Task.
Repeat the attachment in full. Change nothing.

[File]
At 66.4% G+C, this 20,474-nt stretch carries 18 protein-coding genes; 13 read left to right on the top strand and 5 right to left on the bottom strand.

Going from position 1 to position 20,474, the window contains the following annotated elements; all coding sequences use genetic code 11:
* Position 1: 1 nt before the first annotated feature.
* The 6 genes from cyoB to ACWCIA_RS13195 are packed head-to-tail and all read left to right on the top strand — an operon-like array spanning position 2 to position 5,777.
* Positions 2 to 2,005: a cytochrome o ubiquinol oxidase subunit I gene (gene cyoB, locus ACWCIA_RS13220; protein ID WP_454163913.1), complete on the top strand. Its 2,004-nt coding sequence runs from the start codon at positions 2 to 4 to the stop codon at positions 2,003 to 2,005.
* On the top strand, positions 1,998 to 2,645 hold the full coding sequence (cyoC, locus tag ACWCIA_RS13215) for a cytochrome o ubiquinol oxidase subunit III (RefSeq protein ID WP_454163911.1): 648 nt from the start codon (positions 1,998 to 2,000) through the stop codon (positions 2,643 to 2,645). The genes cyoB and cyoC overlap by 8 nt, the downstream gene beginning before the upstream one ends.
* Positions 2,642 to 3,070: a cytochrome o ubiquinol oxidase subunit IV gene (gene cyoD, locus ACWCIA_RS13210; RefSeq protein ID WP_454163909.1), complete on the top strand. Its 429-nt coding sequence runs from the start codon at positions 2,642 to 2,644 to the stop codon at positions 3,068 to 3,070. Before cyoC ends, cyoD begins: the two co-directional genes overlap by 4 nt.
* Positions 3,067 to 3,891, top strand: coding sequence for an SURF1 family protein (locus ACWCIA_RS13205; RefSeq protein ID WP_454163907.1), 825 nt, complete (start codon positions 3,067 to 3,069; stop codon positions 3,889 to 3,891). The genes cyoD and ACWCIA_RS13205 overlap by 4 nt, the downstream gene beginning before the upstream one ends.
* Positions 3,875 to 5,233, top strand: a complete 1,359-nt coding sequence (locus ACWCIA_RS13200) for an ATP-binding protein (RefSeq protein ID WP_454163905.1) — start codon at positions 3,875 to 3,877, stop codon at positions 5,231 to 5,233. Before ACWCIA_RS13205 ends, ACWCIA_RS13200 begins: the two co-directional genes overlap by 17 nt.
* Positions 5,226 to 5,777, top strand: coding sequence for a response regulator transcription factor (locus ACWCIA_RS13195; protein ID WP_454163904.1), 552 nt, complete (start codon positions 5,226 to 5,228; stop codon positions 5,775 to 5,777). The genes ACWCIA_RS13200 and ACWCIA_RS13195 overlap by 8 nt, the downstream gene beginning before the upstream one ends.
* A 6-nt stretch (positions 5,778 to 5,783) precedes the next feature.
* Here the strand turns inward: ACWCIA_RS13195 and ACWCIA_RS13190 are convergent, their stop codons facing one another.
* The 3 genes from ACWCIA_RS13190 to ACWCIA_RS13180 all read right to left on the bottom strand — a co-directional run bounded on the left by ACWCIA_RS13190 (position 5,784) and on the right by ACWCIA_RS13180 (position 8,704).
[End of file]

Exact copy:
At 66.4% G+C, this 20,474-nt stretch carries 18 protein-coding genes; 13 read left to right on the top strand and 5 right to left on the bottom strand.

Going from position 1 to position 20,474, the window contains the following annotated elements; all coding sequences use genetic code 11:
* Position 1: 1 nt before the first annotated feature.
* The 6 genes from cyoB to ACWCIA_RS13195 are packed head-to-tail and all read left to right on the top strand — an operon-like array spanning position 2 to position 5,777.
* Positions 2 to 2,005: a cytochrome o ubiquinol oxidase subunit I gene (gene cyoB, locus ACWCIA_RS13220; protein ID WP_454163913.1), complete on the top strand. Its 2,004-nt coding sequence runs from the start codon at positions 2 to 4 to the stop codon at positions 2,003 to 2,005.
* On the top strand, positions 1,998 to 2,645 hold the full coding sequence (cyoC, locus tag ACWCIA_RS13215) for a cytochrome o ubiquinol oxidase subunit III (RefSeq protein ID WP_454163911.1): 648 nt from the start codon (positions 1,998 to 2,000) through the stop codon (positions 2,643 to 2,645). The genes cyoB and cyoC overlap by 8 nt, the downstream gene beginning before the upstream one ends.
* Positions 2,642 to 3,070: a cytochrome o ubiquinol oxidase subunit IV gene (gene cyoD, locus ACWCIA_RS13210; RefSeq protein ID WP_454163909.1), complete on the top strand. Its 429-nt coding sequence runs from the start codon at positions 2,642 to 2,644 to the stop codon at positions 3,068 to 3,070. Before cyoC ends, cyoD begins: the two co-directional genes overlap by 4 nt.
* Positions 3,067 to 3,891, top strand: coding sequence for an SURF1 family protein (locus ACWCIA_RS13205; RefSeq protein ID WP_454163907.1), 825 nt, complete (start codon positions 3,067 to 3,069; stop codon positions 3,889 to 3,891). The genes cyoD and ACWCIA_RS13205 overlap by 4 nt, the downstream gene beginning before the upstream one ends.
* Positions 3,875 to 5,233, top strand: a complete 1,359-nt coding sequence (locus ACWCIA_RS13200) for an ATP-binding protein (RefSeq protein ID WP_454163905.1) — start codon at positions 3,875 to 3,877, stop codon at positions 5,231 to 5,233. Before ACWCIA_RS13205 ends, ACWCIA_RS13200 begins: the two co-directional genes overlap by 17 nt.
* Positions 5,226 to 5,777, top strand: coding sequence for a response regulator transcription factor (locus ACWCIA_RS13195; protein ID WP_454163904.1), 552 nt, complete (start codon positions 5,226 to 5,228; stop codon positions 5,775 to 5,777). The genes ACWCIA_RS13200 and ACWCIA_RS13195 overlap by 8 nt, the downstream gene beginning before the upstream one ends.
* A 6-nt stretch (positions 5,778 to 5,783) precedes the next feature.
* Here the strand turns inward: ACWCIA_RS13195 and ACWCIA_RS13190 are convergent, their stop codons facing one another.
* The 3 genes from ACWCIA_RS13190 to ACWCIA_RS13180 all read right to left on the bottom strand — a co-directional run bounded on the left by ACWCIA_RS13190 (position 5,784) and on the right by ACWCIA_RS13180 (position 8,704).